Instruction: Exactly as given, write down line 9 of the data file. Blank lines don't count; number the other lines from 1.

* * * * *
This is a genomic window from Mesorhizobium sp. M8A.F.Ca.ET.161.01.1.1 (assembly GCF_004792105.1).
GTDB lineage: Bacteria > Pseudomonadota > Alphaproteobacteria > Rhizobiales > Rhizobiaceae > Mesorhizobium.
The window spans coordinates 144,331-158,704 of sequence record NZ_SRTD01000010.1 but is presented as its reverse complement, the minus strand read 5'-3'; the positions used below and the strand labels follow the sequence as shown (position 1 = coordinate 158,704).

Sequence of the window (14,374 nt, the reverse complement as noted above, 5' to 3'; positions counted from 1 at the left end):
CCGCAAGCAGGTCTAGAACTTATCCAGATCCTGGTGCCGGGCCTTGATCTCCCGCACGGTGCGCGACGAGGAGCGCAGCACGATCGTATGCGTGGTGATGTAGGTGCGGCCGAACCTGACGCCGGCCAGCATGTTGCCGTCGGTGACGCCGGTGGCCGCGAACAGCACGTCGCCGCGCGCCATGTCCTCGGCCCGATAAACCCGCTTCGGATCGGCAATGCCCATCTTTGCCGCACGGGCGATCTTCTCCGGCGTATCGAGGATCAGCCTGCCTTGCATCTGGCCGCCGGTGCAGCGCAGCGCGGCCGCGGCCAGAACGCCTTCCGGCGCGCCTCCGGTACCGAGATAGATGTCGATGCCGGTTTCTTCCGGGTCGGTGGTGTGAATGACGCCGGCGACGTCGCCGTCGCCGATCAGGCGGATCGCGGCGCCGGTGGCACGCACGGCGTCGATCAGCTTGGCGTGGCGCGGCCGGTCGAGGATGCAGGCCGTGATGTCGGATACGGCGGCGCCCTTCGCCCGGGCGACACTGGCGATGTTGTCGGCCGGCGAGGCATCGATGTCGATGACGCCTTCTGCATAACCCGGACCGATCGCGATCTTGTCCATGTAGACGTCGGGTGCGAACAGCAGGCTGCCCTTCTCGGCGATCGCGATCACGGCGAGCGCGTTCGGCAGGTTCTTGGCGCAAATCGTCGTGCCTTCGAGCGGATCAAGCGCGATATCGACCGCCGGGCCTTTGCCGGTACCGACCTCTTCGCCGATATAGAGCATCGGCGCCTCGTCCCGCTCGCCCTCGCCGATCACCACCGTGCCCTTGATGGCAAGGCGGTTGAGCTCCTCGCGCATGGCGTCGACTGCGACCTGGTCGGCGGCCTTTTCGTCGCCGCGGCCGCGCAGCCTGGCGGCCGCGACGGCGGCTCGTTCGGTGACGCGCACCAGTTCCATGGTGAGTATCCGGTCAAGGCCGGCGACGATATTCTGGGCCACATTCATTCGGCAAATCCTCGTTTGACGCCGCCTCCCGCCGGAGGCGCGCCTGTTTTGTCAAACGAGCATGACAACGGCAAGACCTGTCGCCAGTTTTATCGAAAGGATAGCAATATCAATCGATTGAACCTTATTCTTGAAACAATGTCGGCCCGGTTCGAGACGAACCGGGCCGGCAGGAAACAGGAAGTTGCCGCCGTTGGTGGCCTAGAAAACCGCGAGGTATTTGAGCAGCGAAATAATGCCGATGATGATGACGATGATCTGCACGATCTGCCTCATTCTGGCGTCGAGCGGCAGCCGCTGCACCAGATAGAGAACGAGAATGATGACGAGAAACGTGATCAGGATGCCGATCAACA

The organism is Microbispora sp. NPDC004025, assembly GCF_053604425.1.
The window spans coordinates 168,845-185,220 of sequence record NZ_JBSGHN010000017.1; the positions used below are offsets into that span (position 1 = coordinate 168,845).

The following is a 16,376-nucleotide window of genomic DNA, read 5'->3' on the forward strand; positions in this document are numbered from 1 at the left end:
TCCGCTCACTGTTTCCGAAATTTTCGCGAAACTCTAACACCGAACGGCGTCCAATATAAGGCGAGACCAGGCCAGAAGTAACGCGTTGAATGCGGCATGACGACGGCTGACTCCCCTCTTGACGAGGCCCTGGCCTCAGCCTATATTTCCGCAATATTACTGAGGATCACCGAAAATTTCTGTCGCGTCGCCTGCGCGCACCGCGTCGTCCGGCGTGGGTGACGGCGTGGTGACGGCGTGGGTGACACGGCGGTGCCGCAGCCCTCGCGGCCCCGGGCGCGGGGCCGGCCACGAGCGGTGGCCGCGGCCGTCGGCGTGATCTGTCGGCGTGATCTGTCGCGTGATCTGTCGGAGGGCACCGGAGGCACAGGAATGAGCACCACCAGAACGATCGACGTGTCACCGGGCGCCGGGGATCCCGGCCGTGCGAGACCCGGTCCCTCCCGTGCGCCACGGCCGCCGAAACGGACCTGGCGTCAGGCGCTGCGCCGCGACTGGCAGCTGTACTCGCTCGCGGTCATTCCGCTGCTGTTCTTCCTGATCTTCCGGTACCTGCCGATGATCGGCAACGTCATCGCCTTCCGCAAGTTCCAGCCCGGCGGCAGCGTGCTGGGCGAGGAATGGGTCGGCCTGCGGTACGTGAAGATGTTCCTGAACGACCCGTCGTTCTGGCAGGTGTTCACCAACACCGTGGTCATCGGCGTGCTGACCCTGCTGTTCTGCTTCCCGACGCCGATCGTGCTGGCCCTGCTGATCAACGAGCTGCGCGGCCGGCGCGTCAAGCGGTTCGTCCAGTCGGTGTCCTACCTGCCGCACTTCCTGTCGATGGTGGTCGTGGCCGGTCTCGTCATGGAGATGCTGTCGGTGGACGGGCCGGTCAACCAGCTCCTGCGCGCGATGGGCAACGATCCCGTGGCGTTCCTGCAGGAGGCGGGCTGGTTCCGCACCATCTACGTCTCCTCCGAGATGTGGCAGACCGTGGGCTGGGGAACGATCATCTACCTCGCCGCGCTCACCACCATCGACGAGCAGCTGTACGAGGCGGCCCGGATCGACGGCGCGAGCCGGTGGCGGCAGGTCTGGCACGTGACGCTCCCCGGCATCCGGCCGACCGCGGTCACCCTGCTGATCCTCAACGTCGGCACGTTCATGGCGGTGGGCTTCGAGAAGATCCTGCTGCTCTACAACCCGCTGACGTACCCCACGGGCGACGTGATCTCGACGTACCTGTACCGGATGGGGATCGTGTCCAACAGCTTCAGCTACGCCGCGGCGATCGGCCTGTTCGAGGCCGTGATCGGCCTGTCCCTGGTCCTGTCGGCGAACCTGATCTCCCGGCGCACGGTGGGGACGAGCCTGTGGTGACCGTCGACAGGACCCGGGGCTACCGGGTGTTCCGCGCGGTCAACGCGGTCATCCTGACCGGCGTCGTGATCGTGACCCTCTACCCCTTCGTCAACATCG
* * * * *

TCCGCTCACTGTTTCCGAAATTTTCGCGAAACTCTAACACCGAACGGCGTCCAATATAAGGCGAGACCAGGCCAGAAGTAACGCGTTGAATGCGGCATGACGACGGCTGACTCCCCTCTTGACGAGGCCCTGGCCTCAGCCTATATTTCCGCAATATTACTGAGGATCACCGAAAATTTCTGTCGCGTCGCCTGCGCGCACCGCGTCGTCCGGCGTGGGTGACGGCGTGGTGACGGCGTGGGTGACACGGCGGTGCCGCAGCCCTCGCGGCCCCGGGCGCGGGGCCGGCCACGAGCGGTGGCCGCGGCCGTCGGCGTGATCTGTCGGCGTGATCTGTCGCGTGATCTGTCGGAGGGCACCGGAGGCACAGGAATGAGCACCACCAGAACGATCGACGTGTCACCGGGCGCCGGGGATCCCGGCCGTGCGAGACCCGGTCCCTCCCGTGCGCCACGGCCGCCGAAACGGACCTGGCGTCAGGCGCTGCGCCGCGACTGGCAGCTGTACTCGCTCGCGGTCATTCCGCTGCTGTTCTTCCTGATCTTCCGGTACCTGCCGATGATCGGCAACGTCATCGCCTTCCGCAAGTTCCAGCCCGGCGGCAGCGTGCTGGGCGAGGAATGGGTCGGCCTGCGGTACGTGAAGATGTTCCTGAACGACCCGTCGTTCTGGCAGGTGTTCACCAACACCGTGGTCATCGGCGTGCTGACCCTGCTGTTCTGCTTCCCGACGCCGATCGTGCTGGCCCTGCTGATCAACGAGCTGCGCGGCCGGCGCGTCAAGCGGTTCGTCCAGTCGGTGTCCTACCTGCCGCACTTCCTGTCGATGGTGGTCGTGGCCGGTCTCGTCATGGAGATGCTGTCGGTGGACGGGCCGGTCAACCAGCTCCTGCGCGCGATGGGCAACGATCCCGTGGCGTTCCTGCAGGAGGCGGGCTGGTTCCGCACCATCTACGTCTCCTCCGAGATGTGGCAGACCGTGGGCTGGGGAACGATCATCTACCTCGCCGCGCTCACCACCATCGACGAGCAGCTGTACGAGGCGGCCCGGATCGACGGCGCGAGCCGGTGGCGGCAGGTCTGGCACGTGACGCTCCCCGGCATCCGGCCGACCGCGGTCACCCTGCTGATCCTCAACGTCGGCACGTTCATGGCGGTGGGCTTCGAGAAGATCCTGCTGCTCTACAACCCGCTGACGTACCCCACGGGCGACGTGATCTCGACGTACCTGTACCGGATGGGGATCGTGTCCAACAGCTTCAGCTACGCCGCGGCGATCGGCCTGTTCGAGGCCGTGATCGGCCTGTCCCTGGTCCTGTCGGCGAACCTGATCTCCCGGCGCACGGTGGGGACGAGCCTGTGGTGACCGTCGACAGGACCCGGGGCTACCGGGTGTTCCGCGCGGTCAACGCGGTCATCCTGACCGGCGTCGTGATCGTGACCCTCTACCCCTTCGTCAACATCG